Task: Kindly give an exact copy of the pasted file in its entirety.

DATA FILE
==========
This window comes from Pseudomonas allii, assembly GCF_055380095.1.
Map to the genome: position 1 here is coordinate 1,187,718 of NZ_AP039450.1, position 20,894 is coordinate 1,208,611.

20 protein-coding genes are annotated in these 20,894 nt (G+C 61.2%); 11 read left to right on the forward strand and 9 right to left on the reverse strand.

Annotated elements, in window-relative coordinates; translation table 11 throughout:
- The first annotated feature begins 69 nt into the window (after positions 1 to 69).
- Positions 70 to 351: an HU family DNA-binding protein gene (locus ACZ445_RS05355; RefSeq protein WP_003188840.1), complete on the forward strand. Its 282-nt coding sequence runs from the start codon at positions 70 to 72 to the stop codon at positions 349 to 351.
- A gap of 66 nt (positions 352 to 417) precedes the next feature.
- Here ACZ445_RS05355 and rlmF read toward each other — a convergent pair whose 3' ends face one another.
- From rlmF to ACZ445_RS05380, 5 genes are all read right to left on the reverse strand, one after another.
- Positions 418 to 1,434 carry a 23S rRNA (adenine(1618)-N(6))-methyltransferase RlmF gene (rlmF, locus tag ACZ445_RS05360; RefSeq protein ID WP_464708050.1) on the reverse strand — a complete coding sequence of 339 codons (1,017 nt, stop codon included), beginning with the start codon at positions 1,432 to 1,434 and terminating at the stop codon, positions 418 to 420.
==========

This window comes from Pseudomonas allii, assembly GCF_055380095.1.
Map to the genome: position 1 here is coordinate 1,187,718 of NZ_AP039450.1, position 20,894 is coordinate 1,208,611.

20 protein-coding genes are annotated in these 20,894 nt (G+C 61.2%); 11 read left to right on the forward strand and 9 right to left on the reverse strand.

Annotated elements, in window-relative coordinates; translation table 11 throughout:
- The first annotated feature begins 69 nt into the window (after positions 1 to 69).
- Positions 70 to 351: an HU family DNA-binding protein gene (locus ACZ445_RS05355; RefSeq protein WP_003188840.1), complete on the forward strand. Its 282-nt coding sequence runs from the start codon at positions 70 to 72 to the stop codon at positions 349 to 351.
- A gap of 66 nt (positions 352 to 417) precedes the next feature.
- Here ACZ445_RS05355 and rlmF read toward each other — a convergent pair whose 3' ends face one another.
- From rlmF to ACZ445_RS05380, 5 genes are all read right to left on the reverse strand, one after another.
- Positions 418 to 1,434 carry a 23S rRNA (adenine(1618)-N(6))-methyltransferase RlmF gene (rlmF, locus tag ACZ445_RS05360; RefSeq protein ID WP_464708050.1) on the reverse strand — a complete coding sequence of 339 codons (1,017 nt, stop codon included), beginning with the start codon at positions 1,432 to 1,434 and terminating at the stop codon, positions 418 to 420.